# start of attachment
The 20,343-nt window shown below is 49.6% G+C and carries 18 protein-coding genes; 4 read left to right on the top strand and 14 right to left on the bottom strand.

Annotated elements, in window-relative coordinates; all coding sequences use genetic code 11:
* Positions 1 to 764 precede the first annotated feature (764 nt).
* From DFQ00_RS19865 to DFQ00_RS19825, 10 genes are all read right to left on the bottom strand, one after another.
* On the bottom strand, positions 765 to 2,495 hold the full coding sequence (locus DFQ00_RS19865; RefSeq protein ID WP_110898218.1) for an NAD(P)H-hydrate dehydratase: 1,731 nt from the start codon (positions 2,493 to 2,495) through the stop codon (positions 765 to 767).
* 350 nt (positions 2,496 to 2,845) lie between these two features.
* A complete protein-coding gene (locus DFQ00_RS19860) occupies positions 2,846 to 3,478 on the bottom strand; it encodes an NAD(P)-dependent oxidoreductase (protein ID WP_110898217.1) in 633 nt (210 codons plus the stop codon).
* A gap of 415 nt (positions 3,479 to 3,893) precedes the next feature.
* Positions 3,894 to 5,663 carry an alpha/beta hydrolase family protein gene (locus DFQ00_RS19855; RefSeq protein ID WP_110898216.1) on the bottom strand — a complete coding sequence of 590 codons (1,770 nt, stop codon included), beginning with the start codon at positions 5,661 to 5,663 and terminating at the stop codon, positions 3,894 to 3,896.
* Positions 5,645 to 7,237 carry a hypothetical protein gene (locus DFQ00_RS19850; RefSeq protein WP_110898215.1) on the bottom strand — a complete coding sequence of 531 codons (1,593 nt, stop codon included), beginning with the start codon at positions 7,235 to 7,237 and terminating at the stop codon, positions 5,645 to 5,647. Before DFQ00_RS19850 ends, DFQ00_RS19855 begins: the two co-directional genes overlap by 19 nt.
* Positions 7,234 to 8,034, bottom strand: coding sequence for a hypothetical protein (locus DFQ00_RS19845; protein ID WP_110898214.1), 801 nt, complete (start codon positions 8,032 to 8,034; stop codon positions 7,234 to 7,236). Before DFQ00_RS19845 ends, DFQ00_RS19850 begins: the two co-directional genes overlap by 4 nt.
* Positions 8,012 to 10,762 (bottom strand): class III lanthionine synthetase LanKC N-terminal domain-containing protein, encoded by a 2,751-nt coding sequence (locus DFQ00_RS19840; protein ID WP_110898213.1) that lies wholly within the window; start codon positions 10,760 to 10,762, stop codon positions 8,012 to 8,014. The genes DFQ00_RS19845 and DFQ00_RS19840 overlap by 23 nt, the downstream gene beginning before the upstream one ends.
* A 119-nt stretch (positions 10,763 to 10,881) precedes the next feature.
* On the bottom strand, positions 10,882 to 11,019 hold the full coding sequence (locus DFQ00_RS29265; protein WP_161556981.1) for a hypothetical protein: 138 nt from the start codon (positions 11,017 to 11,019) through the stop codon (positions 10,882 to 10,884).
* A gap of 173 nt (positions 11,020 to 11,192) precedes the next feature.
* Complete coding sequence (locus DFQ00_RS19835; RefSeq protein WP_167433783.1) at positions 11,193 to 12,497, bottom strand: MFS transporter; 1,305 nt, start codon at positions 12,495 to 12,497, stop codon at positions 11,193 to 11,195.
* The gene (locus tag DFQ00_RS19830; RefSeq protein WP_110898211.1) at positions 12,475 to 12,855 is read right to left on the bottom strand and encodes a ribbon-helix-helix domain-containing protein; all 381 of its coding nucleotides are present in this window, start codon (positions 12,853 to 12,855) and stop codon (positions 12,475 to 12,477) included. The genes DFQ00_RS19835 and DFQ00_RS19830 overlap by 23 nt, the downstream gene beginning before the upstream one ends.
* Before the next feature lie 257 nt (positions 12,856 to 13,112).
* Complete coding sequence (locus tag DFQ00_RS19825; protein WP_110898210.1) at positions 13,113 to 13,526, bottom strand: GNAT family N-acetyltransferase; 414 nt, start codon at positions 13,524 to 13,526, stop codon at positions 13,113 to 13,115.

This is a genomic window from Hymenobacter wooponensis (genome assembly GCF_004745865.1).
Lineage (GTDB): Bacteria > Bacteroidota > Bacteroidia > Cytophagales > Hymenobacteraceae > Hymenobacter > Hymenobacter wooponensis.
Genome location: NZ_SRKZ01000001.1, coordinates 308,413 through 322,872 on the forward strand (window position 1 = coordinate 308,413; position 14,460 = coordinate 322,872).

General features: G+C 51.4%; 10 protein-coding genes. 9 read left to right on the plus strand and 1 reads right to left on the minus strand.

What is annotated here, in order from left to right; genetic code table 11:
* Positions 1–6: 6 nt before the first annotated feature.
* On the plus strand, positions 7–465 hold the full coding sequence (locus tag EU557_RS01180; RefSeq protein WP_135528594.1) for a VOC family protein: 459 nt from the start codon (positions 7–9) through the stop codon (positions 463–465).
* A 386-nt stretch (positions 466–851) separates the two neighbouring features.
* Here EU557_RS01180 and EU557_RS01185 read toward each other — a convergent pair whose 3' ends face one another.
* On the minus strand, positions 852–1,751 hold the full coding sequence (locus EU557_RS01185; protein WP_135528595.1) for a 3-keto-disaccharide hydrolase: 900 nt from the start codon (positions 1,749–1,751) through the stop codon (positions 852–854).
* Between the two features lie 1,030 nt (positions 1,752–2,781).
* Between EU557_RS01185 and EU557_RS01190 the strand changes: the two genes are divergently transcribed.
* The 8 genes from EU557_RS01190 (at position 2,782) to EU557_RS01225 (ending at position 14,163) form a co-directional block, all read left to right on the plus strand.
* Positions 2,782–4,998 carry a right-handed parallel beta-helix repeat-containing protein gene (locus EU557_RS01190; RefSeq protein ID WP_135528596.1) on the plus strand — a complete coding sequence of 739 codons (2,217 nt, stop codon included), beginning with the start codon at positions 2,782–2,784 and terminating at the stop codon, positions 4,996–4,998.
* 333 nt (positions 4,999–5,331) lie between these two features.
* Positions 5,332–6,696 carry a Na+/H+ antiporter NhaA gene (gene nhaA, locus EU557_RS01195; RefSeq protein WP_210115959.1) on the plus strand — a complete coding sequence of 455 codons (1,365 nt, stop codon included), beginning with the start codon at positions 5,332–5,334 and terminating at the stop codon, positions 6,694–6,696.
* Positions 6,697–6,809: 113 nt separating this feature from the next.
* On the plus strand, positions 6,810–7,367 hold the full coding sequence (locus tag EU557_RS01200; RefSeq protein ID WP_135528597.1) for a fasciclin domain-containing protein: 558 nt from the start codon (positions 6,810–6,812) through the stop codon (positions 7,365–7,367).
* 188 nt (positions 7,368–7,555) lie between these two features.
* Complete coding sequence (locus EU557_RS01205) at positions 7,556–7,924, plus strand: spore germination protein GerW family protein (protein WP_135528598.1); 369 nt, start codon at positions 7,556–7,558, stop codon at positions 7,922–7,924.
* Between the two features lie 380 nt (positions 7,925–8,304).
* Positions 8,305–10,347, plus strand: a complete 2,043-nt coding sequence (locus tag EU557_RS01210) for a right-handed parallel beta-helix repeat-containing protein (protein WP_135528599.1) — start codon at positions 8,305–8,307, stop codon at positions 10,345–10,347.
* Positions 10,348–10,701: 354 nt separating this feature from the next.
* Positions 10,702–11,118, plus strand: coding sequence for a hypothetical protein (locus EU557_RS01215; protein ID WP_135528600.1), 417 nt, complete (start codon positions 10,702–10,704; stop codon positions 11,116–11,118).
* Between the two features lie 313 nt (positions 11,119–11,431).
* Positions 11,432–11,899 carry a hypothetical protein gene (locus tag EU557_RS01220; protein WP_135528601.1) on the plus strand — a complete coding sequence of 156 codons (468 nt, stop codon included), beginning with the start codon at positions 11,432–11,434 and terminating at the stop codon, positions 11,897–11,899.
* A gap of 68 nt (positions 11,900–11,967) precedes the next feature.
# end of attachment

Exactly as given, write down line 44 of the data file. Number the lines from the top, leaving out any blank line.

* Between the two features lie 313 nt (positions 11,119–11,431).